He is interested in the oddities that emerge in artworks through embodied processes, specifically in relation to the influence of the technological reproduction of images from the Renaissance to the present. His current research considers how artists are developing new relationships between virtual environments and traditional technologies, and combines practical and theoretical research to augment growing scholarly interest in art as an embodied form of thought. Grounded in a long-standing fascination with specific qualities of light, memory, and the human structuring of time, Damian’s artistic practice explores the space between a singular object and its representation, between one exhibition of a work and its subsequent presentation, and between simultaneous presentations of materially approximate or identical works. Although never straying entirely from roots in painting, these preoccupations are often pursued through casting, early photographic processes, books and digital video installations.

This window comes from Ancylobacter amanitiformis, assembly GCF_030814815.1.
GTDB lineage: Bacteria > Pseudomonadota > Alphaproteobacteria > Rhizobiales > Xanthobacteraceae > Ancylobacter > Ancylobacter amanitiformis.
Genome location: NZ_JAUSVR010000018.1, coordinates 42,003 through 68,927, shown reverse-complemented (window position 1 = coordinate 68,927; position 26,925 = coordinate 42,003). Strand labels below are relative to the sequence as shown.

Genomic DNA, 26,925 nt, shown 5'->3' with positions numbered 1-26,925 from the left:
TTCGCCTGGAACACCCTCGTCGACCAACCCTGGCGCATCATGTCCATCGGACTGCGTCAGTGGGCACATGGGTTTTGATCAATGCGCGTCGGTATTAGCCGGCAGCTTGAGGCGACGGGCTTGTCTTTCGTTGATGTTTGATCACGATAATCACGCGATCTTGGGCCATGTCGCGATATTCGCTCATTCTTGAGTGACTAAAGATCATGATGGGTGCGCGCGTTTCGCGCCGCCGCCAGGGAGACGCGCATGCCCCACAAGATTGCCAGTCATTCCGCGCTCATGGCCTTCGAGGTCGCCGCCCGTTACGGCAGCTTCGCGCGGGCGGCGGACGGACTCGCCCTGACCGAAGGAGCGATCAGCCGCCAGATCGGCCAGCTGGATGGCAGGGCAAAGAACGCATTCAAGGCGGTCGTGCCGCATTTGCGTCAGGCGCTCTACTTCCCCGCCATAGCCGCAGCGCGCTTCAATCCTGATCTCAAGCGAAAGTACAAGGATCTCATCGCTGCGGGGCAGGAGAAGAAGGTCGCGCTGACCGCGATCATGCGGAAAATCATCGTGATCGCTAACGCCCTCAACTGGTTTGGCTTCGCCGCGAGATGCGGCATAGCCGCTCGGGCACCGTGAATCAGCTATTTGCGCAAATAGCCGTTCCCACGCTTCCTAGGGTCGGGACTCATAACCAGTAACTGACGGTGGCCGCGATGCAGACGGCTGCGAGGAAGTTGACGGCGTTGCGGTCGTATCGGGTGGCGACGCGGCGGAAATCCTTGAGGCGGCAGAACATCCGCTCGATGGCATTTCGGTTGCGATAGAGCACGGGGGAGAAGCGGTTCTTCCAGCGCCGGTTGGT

Damian studied fine art at Chelsea College of Art (BA) and the Slade (MA), and holds a practice-led doctorate from the Ruskin. His doctoral dissertation, ‘Busy Working With Materials’: Transposing Form, Re-exposing Medardo Rosso analysed the creative conflict between the rhetoric and the reality of the early twentieth-century sculptor’s practice and offered the first comprehensive account of technological image reproduction in relation to Rosso, both in terms of how he used emerging technologies to disseminate images of his sculptures and how these technologies in turn affected his approach to sculpture. Damian has devoted considerable time to researching temporality in John Constable’s paintings, specifically in light of his generation’s obsession with nature and the early history of photography, research that was greatly aided by a period as a visiting scholar at Yale. He exhibits internationally, with recent solo shows at Museum Beelden aan Zee (NL) and Hidde van Seggelen Gallery (UK).


NYU Berlin
NYU Tandon School of Engineering, Department of Technology, Culture, and Society, Integrated Digital Media Program
NYU Provost's Global Research Initiatives